Sanitation Crisis

Today 2.4 billion people still live without access to improved sanitation, forcing one in ten of those people to practice open defecation.  This lack of improved sanitation results in the increased spread of disease and sanitation related deaths like cholera and diarrhea. According to the World Health Organization, 1.5 million people die from diarrheal disease each year; 24% of those deaths are children below the age of five from low-income countries. Diarrhea is the second largest killer of children worldwide; it results in more deaths than HIV/Aids, TB and measles combined (Rose George, 2008).

Open defecation, pit latrines and primitive waste management contribute to the increased health risk associated with these sanitation related deaths. ​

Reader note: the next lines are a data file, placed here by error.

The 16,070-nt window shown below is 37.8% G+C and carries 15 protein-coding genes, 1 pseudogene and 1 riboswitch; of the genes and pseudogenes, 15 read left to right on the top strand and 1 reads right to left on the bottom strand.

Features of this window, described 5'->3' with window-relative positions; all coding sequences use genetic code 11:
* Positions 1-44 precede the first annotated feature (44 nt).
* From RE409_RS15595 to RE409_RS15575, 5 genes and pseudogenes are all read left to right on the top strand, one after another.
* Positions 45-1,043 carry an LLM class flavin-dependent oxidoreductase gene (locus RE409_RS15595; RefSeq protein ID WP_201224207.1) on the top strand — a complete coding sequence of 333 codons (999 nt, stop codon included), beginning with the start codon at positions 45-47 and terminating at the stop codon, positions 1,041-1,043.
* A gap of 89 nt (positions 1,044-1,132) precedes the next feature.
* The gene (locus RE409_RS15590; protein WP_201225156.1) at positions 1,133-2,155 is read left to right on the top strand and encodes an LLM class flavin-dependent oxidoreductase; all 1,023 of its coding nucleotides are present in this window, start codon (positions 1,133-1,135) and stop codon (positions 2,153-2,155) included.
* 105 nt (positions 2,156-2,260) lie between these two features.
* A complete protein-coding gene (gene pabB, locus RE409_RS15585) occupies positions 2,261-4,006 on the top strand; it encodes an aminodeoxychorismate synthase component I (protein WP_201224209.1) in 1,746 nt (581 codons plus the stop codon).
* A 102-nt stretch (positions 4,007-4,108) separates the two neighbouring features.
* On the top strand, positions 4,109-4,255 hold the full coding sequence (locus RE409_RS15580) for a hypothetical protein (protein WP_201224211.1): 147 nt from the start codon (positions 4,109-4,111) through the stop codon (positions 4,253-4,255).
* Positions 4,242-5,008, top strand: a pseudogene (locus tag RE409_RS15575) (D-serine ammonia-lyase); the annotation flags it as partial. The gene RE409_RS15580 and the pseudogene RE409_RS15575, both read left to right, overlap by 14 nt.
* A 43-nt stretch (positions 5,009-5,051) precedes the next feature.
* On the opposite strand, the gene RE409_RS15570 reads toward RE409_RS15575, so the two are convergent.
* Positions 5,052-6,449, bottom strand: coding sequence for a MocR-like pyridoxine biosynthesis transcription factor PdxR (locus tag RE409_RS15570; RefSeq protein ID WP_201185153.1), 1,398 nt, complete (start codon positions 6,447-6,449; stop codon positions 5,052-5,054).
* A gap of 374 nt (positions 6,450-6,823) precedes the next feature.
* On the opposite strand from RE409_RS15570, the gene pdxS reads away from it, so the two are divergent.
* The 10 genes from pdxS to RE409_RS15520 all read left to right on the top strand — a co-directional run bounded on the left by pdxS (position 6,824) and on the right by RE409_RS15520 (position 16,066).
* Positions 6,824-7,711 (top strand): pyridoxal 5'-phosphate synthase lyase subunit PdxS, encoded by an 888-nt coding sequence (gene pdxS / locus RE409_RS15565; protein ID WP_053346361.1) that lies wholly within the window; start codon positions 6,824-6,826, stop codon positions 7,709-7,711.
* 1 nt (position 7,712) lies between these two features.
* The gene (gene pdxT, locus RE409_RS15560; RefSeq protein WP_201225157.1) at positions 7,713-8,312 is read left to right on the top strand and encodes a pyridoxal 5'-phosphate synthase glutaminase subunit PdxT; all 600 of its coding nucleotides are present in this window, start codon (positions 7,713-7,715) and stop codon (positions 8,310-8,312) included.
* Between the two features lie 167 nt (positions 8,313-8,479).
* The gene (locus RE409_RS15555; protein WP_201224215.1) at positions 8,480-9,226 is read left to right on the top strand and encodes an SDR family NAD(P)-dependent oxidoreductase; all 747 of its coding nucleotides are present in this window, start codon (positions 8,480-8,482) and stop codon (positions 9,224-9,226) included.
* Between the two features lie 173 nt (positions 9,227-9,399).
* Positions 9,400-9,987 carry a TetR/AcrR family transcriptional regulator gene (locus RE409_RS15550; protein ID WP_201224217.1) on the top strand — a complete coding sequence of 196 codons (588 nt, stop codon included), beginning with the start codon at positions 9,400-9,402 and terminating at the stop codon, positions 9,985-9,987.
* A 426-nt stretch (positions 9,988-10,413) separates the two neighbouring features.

Fortunately, studies show every US dollar invested in the WASH sector returns $4.30 through averted health care costs and increased productivity in the workplace (WHO 2018 ). Focusing on improving sanitation conditions results in decreasing the gravity and impact of malnutrition, improving safety particularly for women, boosting school attendance and offers the potential to recover water, energy and nutrients from human waste (WHO, 2018).


Triangle Environmental works to combat the sanitation crisis through productive and effective partnerships. Cooperation and focused development allow the advancement of sustainable sanitation solutions for communities who lack safe sanitation.